We believe that governments should maximize their revenue from non-tax sources and should reduce their reliance on tax revenue. Here we will give a classification of several types of non-tax revenue.
- development aid
- rent of public property
- dividend from state-owned enterprises
- asset forfeiture
- (license) fees
- sale of government property
- bona vacantia
- voluntary contributions
As one might have guessed there is a logic behind this classification.
Class A revenues only shifts the tax burden on others: development aid and tributes shift the tax burden to citizens of other states, borrowing shifts the tax burden to the future. So class A revenue cannot be used to reduce the overall need for taxation.
Class B involves revenue generated by the management of government assets. This class provides structural revenue for the state without having to shift the tax burden to anyone at all.
Class C is revenue generated by the regulation of human behavior. Fines are imposed on criminals and asset forfeiture serves to deprive criminals from their ill-gotten gains. We believe that this revenue should primarily be used to pay compensation to the victims of crime.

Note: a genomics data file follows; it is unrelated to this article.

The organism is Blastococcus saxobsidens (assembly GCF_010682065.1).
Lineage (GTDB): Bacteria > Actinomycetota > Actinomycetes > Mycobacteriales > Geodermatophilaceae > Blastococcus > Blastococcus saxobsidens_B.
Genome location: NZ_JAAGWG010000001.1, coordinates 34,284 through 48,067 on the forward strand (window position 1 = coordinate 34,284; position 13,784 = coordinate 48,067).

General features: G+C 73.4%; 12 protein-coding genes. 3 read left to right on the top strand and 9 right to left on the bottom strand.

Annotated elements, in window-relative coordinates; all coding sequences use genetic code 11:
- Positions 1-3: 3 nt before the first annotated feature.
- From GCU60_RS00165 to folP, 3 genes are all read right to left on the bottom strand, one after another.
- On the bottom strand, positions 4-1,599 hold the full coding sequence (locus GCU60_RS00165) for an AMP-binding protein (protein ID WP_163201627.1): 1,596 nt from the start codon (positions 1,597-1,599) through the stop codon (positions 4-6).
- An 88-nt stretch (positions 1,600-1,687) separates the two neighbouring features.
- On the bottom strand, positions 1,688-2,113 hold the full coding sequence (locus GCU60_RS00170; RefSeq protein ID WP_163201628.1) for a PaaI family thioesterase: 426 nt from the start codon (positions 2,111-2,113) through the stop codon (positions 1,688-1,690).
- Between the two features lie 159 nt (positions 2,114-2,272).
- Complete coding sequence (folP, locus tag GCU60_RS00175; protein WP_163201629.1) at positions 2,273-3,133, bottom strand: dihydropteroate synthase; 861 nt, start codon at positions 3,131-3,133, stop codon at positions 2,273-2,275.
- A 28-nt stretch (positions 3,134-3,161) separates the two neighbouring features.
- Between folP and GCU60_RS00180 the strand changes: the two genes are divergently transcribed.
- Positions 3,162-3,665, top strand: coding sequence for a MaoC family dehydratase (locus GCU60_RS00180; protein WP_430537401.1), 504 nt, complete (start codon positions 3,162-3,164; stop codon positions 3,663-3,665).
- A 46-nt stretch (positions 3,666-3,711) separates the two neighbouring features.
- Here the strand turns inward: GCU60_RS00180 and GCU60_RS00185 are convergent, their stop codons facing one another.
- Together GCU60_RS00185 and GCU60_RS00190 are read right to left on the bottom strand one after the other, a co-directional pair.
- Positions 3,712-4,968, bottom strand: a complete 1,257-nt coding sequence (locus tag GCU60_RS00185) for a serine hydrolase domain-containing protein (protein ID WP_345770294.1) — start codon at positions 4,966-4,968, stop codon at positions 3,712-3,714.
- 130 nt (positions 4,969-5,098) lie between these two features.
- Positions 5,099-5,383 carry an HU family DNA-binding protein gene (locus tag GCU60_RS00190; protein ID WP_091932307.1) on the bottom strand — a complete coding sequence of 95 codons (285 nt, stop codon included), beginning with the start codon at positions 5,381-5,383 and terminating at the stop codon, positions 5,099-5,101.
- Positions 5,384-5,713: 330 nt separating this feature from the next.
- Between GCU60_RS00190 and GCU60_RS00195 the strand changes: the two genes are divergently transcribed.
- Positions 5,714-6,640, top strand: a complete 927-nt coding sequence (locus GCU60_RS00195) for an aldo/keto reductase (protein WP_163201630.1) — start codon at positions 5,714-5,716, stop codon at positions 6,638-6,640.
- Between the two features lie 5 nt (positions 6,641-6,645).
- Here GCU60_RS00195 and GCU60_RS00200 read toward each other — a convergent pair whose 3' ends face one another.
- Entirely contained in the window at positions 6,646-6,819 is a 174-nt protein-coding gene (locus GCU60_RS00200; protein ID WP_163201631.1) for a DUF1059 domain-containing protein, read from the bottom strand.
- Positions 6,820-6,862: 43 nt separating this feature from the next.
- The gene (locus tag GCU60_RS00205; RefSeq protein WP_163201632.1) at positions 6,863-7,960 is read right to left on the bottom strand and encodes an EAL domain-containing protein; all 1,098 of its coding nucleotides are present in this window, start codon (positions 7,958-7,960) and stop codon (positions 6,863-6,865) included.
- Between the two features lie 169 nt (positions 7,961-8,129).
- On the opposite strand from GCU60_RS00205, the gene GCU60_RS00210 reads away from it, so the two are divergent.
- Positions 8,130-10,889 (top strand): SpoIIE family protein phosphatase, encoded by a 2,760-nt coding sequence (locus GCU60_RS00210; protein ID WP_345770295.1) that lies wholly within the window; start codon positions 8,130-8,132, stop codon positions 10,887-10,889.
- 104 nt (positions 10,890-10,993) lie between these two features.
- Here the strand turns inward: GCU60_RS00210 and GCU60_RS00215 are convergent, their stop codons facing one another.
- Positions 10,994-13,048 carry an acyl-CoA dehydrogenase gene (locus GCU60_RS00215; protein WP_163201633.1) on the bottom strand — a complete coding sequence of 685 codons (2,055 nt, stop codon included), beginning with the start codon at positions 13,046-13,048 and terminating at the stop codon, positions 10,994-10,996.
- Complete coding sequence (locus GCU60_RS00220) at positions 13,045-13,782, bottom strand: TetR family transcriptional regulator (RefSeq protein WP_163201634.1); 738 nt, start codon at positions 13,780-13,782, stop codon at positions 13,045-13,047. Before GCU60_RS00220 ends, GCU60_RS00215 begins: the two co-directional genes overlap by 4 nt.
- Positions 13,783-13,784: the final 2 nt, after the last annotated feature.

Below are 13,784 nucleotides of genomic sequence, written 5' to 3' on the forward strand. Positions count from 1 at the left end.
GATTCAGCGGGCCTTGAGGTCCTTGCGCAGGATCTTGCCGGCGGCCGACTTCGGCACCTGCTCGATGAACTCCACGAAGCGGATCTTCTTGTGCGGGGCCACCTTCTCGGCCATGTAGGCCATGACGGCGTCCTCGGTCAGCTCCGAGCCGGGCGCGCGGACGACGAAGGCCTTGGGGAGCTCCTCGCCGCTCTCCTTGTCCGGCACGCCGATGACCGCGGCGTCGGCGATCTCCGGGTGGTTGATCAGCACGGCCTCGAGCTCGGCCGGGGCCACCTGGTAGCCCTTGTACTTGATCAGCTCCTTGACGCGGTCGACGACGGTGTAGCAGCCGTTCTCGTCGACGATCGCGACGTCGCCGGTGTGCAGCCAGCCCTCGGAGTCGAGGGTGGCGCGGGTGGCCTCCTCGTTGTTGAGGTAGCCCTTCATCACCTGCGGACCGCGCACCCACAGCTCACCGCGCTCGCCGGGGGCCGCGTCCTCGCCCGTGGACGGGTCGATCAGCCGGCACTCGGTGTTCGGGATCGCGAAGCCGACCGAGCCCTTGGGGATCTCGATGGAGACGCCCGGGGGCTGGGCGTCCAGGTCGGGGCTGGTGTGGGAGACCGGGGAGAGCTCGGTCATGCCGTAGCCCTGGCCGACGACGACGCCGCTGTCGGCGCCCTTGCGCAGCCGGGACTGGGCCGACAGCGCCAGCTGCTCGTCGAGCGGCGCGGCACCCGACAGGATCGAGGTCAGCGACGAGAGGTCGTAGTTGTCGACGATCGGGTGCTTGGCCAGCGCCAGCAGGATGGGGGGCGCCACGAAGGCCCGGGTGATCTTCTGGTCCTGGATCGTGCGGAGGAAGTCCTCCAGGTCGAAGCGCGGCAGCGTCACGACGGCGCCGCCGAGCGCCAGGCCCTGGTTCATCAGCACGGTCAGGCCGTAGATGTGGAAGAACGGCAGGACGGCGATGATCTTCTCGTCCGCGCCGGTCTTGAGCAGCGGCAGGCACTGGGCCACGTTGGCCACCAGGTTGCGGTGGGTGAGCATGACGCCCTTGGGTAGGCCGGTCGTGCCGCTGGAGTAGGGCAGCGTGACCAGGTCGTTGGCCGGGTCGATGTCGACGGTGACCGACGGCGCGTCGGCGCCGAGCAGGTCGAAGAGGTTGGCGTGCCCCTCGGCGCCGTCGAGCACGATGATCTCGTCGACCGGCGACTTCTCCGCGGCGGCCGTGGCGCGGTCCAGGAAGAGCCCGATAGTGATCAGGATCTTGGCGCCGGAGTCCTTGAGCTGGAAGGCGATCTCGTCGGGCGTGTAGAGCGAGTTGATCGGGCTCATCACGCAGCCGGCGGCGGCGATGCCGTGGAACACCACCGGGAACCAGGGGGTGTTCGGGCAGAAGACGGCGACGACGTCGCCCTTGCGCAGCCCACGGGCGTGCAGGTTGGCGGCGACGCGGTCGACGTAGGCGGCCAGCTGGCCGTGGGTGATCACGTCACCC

License fees should be used to cover the administrative costs of processing applications for licenses. This would prevent governments from introducing all kind of nonsense licences.
Class D includes accidental revenue. The sale of old computers, office furniture or police cars, will only cover a fraction of the replacement of these goods. Though this reduces the total need for funding, it could not serve as a structural source of revenue.
Bona vacantia is property without an owners, usually as the result of someone dying without heirs. Since this kind of revenue is hard to predict, it is also unsuitable for fiscal policy.
Ideally governments could be entirely be funded though voluntary donations from the public. However, given the large amount of tax avoidance and evasion this does not seem to be a realistic proposition.